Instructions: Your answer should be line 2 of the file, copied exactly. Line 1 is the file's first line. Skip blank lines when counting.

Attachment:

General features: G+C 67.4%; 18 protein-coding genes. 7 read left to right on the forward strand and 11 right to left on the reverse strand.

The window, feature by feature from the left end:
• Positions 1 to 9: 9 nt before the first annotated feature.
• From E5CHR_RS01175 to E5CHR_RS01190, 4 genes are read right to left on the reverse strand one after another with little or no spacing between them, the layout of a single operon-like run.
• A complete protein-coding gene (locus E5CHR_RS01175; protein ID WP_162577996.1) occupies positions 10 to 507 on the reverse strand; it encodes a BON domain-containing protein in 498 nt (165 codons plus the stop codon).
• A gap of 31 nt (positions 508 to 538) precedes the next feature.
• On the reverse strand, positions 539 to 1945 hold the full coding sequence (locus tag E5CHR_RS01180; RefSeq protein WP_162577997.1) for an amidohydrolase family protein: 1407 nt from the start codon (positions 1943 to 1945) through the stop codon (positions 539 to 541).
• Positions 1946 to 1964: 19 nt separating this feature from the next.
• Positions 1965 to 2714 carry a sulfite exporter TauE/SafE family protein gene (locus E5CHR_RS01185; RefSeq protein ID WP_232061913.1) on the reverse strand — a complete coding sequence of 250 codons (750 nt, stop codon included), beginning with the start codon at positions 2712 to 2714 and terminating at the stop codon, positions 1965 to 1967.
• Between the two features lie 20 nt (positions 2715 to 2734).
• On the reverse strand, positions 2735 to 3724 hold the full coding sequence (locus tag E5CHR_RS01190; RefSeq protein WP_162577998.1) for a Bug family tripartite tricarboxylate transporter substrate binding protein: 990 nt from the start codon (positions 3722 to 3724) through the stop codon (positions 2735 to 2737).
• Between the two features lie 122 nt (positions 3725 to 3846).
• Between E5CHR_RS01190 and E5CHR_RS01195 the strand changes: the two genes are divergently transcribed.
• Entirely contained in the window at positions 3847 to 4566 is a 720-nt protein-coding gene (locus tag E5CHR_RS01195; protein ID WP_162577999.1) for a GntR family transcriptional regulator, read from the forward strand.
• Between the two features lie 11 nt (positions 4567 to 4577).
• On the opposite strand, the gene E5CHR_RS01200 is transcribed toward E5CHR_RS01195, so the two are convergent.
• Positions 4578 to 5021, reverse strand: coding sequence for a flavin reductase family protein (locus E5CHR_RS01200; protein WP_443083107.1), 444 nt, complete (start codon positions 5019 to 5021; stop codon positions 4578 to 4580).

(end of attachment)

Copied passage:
The window, feature by feature from the left end: